Top LCB officials said to take gifts, favors from vendors
That got my attention. The article (citing a leaked report from the Inspector General that was supposed to have been delivered to Governor Corbett in late March) detailed how Joe "Da CEO" Conti, PJ "I Used to Matter" Stapleton, and PLCB marketing director James Short have been found to have "accepted gifts and favors from vendors and other businesses with an interest in liquor," according the Inspector General's office. The IG, Kenya Mann Faulkner
wrote that her agency's watchdog role was limited because the liquor board is an independent agency [a situation I've pointed out before, and one that leads to the agency's incredible arrogance] and its officials could not be compelled to cooperate. As a result, she wrote, investigators did not interview LCB employees or vendors. But they did review e-mails sent on state computers and concluded that the Ethics Act had been breached.What are the unethical actions that the IG's investigation turned up?
Joe Conti allegedly accepted Phillies and Union tickets from companies doing business with the LCB and "lobbied a vendor and pressed others inside and outside the agency - including Philadelphia restaurateur Stephen Starr - for jobs for his brother and daughter."
PJ Stapleton? "...one LCB vendor secured a round of golf with a pro for Stapleton during a tournament at Aronimink - and sent two employees to serve as Stapleton's caddies." Stapleton also
accepted several gifts from an LCB vendor, North Wales-based Capital Wine & Spirits. The gifts included about $1,700 worth of alcohol for an event at the Hotel Hershey last year that Stapleton and his ex-wife organized - the annual Keystone Weekend, billed as a forum for business, civic, sports, and entertainment leaders to exchange ideas on current issues. Stapleton solicited the alcohol and the LCB vendor donated 60 bottles, the report said. It quoted an e-mail sent to him last Sept. 12 by a Capital executive: "The wine and spirits for Keystone weekend is taken care of."
And James Short? I almost feel sorry for the poor bastard: all he did was take Conti's freebie Union tickets one night when Conti couldn't be bothered to accept one more gift.
According to the article, the report has also been forwarded to the state Ethics Commission. What did the accused have to say for themselves?
Conti, Stapleton, and Short declined through LCB spokeswoman Stacey Witalec to be interviewed for this article. Witalec said, "The board has never been presented with the report, or notified of any formal investigation. We will be prepared to discuss any details when formally notified."You know, when I saw that headline, the first thing that flashed through my mind, even before "Ah-HA!", was this. Three years ago, there was a scandal in North Carolina about one of their county ABC Boards (their control is even more byzantine than ours) accepting a sumptuous meal from Diageo reps, a Del Frisco's steakhouse meal for 28 ABC officials and their spouses. This was part of a string of scandals involving the ABC, which included gross nepotism and $20,000 of missing inventory at one store. Now, I'm not saying that the PLCB is the NCABC, it's not like there's been a string of scandals at the PLCB...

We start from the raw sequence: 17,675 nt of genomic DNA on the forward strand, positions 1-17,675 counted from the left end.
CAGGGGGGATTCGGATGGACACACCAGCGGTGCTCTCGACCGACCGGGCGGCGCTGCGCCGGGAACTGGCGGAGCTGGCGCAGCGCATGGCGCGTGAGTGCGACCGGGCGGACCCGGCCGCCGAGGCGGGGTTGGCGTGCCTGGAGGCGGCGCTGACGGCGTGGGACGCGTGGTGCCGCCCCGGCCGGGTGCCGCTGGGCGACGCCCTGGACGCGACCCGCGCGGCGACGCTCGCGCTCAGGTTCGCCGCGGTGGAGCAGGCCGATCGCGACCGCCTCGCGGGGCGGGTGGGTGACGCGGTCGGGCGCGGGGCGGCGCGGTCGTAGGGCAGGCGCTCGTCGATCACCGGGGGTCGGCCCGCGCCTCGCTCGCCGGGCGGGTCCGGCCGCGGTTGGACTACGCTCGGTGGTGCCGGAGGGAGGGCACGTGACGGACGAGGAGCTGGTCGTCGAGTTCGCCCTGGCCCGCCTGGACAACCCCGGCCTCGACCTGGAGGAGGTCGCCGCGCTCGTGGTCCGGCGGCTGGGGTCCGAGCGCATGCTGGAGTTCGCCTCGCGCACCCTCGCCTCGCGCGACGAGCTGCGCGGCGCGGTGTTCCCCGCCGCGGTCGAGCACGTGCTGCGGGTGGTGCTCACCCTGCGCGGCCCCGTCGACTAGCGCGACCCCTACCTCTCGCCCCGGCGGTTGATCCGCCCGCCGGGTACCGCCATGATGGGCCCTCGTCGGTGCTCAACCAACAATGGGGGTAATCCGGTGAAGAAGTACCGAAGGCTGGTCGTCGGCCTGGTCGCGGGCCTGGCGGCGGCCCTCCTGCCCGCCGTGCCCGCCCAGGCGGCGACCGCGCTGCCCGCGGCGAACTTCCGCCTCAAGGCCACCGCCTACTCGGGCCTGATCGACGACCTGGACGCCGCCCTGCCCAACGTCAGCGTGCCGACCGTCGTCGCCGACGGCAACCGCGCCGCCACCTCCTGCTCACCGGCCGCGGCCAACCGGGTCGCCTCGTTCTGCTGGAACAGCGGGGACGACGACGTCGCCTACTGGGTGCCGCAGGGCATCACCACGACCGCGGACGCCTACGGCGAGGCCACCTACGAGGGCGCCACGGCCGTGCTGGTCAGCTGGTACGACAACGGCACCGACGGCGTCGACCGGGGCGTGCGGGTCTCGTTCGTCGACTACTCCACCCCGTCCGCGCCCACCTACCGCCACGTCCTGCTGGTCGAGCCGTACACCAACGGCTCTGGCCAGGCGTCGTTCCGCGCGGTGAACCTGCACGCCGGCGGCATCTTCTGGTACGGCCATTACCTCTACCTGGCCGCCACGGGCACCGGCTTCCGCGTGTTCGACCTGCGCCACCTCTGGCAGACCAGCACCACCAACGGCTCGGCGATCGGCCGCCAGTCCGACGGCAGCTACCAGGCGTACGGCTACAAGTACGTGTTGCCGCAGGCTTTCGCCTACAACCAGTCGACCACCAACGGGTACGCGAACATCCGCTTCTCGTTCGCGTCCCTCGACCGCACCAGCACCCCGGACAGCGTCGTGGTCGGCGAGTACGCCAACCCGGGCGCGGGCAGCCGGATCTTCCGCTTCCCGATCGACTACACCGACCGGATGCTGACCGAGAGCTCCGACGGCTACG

No, wait a minute. There is a whole list of truly questionable decisions that have been made by the PLCB: you can find it here. There's the wine kiosk single-bidder fiasco (which triggered a special audit by the Auditor General's office), the questionably-awarded 'courtesy contract' misstep (another audit...), the inventory software screwup (wow, another audit?!), and, of course, the still unexplained incident involving "widespread financial irregularities at the PLCB's Philadelphia warehouse where over 20 employees were suspended.
And before anyone accuses me of dredging up the past, re-hashing old issues...there was this little beauty just two days ago: another Angela Couloumbis article on the lax work habits of the PLCB's stable of private judges. This paragraph pretty much sums it up:
Investigators found that LCB judges rarely stuck to normal workdays, often arriving hours late, leaving the office for hours at a time without taking appropriate leave, and going home early, according to the report. Sometimes, the report said, they didn't show up at all.Guess we know why it's so hard to get a nuisance bar closed.
These stories are like Christmas morning for me. This is exactly the kind of malfeasance that government monopoly retail breeds, and I was pretty sure it was there...and thanks to Angela Couloumbis, now we know it is. It's very satisfying to see how her stories have changed from slightly pro-PLCB to a more adversarial relationship. After all, as Mencken put it, the only way a journalist should look at a politician is down.
Does this mean anything for privatization? You bet it does; it makes it a LOT harder for the PLCB to claim the moral high ground. Time to press the advantage. Tell your legislator you don't want want a monopoly in the hands of arrogant people with questionable ethics who are clearly out of touch with what Pennsylvanians expect. Break the monopoly; privatize. We have a bill on the floor...fix it, pass it, and let it happen.